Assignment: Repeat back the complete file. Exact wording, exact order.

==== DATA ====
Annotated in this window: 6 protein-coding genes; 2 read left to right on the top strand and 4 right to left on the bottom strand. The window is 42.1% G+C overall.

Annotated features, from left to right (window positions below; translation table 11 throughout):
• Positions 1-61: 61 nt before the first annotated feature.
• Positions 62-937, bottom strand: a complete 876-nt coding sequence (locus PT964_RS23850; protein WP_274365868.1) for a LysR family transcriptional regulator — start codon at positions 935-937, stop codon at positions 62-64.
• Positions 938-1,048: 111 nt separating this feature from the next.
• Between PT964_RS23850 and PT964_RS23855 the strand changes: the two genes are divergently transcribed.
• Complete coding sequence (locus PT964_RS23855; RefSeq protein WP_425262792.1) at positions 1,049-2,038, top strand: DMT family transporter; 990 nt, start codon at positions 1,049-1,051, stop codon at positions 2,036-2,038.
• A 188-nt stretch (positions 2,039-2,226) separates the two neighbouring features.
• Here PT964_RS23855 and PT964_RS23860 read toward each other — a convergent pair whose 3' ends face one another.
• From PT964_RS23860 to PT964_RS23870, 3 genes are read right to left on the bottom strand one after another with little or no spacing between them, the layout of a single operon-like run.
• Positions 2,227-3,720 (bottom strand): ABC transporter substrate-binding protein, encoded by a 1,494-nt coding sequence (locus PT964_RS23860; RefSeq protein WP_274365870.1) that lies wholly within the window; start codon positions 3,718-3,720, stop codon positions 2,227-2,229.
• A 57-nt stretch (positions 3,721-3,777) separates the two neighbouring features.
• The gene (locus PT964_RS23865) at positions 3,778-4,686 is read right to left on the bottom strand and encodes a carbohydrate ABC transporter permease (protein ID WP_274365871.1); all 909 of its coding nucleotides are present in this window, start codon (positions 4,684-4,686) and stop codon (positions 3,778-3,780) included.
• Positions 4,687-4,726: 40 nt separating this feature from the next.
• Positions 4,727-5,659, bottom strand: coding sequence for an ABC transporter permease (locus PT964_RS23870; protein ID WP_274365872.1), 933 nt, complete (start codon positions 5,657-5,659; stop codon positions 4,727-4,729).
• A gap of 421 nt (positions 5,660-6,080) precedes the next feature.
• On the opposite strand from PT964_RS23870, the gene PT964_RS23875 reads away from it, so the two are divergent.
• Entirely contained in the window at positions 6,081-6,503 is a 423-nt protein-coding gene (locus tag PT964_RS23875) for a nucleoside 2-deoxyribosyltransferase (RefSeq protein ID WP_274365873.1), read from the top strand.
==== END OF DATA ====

Annotated in this window: 6 protein-coding genes; 2 read left to right on the top strand and 4 right to left on the bottom strand. The window is 42.1% G+C overall.

Annotated features, from left to right (window positions below; translation table 11 throughout):
• Positions 1-61: 61 nt before the first annotated feature.
• Positions 62-937, bottom strand: a complete 876-nt coding sequence (locus PT964_RS23850; protein WP_274365868.1) for a LysR family transcriptional regulator — start codon at positions 935-937, stop codon at positions 62-64.
• Positions 938-1,048: 111 nt separating this feature from the next.
• Between PT964_RS23850 and PT964_RS23855 the strand changes: the two genes are divergently transcribed.
• Complete coding sequence (locus PT964_RS23855; RefSeq protein WP_425262792.1) at positions 1,049-2,038, top strand: DMT family transporter; 990 nt, start codon at positions 1,049-1,051, stop codon at positions 2,036-2,038.
• A 188-nt stretch (positions 2,039-2,226) separates the two neighbouring features.
• Here PT964_RS23855 and PT964_RS23860 read toward each other — a convergent pair whose 3' ends face one another.
• From PT964_RS23860 to PT964_RS23870, 3 genes are read right to left on the bottom strand one after another with little or no spacing between them, the layout of a single operon-like run.
• Positions 2,227-3,720 (bottom strand): ABC transporter substrate-binding protein, encoded by a 1,494-nt coding sequence (locus PT964_RS23860; RefSeq protein WP_274365870.1) that lies wholly within the window; start codon positions 3,718-3,720, stop codon positions 2,227-2,229.
• A 57-nt stretch (positions 3,721-3,777) separates the two neighbouring features.
• The gene (locus PT964_RS23865) at positions 3,778-4,686 is read right to left on the bottom strand and encodes a carbohydrate ABC transporter permease (protein ID WP_274365871.1); all 909 of its coding nucleotides are present in this window, start codon (positions 4,684-4,686) and stop codon (positions 3,778-3,780) included.
• Positions 4,687-4,726: 40 nt separating this feature from the next.
• Positions 4,727-5,659, bottom strand: coding sequence for an ABC transporter permease (locus PT964_RS23870; protein ID WP_274365872.1), 933 nt, complete (start codon positions 5,657-5,659; stop codon positions 4,727-4,729).
• A gap of 421 nt (positions 5,660-6,080) precedes the next feature.
• On the opposite strand from PT964_RS23870, the gene PT964_RS23875 reads away from it, so the two are divergent.
• Entirely contained in the window at positions 6,081-6,503 is a 423-nt protein-coding gene (locus tag PT964_RS23875) for a nucleoside 2-deoxyribosyltransferase (RefSeq protein ID WP_274365873.1), read from the top strand.